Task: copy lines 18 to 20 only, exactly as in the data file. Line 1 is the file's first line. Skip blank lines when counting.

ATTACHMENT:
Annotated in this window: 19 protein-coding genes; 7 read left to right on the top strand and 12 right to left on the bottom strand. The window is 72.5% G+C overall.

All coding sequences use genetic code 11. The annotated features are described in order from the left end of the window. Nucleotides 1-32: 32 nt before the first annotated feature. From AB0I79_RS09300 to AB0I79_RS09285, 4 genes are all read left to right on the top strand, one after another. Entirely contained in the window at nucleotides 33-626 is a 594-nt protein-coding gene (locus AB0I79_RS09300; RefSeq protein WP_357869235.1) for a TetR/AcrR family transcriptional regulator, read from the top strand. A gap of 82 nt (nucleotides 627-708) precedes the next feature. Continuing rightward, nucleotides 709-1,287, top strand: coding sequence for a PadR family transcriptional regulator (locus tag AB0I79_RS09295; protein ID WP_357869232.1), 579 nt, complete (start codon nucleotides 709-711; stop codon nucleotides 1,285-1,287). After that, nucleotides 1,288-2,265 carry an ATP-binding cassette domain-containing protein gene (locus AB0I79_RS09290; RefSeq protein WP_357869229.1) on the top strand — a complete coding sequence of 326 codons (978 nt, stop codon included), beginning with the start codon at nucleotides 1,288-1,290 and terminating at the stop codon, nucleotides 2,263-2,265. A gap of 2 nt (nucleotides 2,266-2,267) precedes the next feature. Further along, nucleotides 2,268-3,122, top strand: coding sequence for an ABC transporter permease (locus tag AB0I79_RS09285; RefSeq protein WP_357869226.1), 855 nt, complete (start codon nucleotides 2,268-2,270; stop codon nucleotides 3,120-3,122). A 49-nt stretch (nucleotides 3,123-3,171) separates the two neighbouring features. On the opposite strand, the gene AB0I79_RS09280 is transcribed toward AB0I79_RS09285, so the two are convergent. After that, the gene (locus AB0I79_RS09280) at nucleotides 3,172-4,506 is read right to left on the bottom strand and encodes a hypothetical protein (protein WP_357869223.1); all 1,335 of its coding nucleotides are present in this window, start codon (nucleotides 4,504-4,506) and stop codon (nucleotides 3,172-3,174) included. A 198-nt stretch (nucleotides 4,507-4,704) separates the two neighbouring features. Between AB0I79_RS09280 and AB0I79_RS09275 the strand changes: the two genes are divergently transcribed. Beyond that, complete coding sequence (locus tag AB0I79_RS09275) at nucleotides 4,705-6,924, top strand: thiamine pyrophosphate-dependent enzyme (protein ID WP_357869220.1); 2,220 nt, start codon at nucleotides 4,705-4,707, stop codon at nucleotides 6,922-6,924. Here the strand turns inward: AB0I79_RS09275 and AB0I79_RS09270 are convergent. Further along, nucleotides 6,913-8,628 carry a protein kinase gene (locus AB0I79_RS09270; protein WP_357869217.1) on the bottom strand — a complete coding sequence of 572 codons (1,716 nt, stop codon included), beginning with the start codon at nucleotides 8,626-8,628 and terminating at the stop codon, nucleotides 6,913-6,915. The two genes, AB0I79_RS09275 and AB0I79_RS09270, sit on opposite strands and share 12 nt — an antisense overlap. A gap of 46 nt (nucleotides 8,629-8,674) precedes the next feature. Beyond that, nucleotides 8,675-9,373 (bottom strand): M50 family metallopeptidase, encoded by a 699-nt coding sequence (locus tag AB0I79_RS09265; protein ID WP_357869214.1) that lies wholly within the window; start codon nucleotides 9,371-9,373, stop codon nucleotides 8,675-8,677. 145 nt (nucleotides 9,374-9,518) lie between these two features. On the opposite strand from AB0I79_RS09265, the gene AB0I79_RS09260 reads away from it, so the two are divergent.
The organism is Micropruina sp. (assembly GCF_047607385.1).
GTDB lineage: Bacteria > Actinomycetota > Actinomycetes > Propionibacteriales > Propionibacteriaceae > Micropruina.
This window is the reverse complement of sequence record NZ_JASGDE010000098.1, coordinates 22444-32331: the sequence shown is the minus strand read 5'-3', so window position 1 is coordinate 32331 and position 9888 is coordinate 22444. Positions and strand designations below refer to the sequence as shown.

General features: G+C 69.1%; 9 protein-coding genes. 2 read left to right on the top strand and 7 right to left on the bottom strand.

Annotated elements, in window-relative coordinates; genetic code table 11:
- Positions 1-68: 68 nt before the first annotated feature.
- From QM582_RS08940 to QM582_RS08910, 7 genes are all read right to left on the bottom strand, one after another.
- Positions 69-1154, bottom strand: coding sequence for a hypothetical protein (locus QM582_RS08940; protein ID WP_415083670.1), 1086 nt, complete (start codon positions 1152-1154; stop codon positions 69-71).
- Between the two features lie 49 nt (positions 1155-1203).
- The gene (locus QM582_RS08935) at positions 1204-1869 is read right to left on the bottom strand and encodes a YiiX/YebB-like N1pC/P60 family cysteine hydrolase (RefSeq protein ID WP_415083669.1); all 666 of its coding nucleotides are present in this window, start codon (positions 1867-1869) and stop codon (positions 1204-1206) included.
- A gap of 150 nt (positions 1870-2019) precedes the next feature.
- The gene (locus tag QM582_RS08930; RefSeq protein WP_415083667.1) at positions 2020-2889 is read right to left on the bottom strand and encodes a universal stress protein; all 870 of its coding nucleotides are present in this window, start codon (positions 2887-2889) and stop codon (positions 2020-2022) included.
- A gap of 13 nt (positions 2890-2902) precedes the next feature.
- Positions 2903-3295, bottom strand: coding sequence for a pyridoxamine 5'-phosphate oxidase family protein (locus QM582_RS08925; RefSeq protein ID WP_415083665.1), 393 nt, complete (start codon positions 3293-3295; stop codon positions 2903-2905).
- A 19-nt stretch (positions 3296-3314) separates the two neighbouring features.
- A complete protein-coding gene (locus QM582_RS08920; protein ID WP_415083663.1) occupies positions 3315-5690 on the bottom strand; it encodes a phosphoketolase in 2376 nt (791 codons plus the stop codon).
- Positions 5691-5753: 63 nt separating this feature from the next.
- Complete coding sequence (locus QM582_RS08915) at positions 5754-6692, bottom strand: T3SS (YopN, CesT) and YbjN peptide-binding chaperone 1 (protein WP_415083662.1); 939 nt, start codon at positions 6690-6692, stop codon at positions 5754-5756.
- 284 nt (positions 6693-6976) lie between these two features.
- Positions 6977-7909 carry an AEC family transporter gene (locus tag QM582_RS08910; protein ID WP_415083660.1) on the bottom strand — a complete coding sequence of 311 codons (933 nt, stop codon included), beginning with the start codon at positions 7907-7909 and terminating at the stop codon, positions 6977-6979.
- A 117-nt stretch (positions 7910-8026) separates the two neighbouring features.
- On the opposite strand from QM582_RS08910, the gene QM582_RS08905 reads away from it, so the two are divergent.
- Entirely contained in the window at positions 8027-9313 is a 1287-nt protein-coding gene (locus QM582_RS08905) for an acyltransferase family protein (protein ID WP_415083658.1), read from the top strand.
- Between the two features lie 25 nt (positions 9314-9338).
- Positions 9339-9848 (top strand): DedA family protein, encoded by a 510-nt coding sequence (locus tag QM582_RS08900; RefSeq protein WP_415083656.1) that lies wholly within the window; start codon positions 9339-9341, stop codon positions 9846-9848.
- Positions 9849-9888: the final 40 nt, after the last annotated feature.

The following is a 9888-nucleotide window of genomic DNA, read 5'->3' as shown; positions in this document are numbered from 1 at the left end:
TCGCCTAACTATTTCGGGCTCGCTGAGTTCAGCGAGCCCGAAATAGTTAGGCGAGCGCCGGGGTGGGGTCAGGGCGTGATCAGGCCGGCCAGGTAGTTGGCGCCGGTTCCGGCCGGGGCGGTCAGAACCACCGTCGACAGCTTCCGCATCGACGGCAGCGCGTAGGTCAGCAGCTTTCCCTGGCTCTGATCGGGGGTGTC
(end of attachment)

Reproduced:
- A complete protein-coding gene (locus QM582_RS08920; protein ID WP_415083663.1) occupies positions 3315-5690 on the bottom strand; it encodes a phosphoketolase in 2376 nt (791 codons plus the stop codon).
- Positions 5691-5753: 63 nt separating this feature from the next.
- Complete coding sequence (locus QM582_RS08915) at positions 5754-6692, bottom strand: T3SS (YopN, CesT) and YbjN peptide-binding chaperone 1 (protein WP_415083662.1); 939 nt, start codon at positions 6690-6692, stop codon at positions 5754-5756.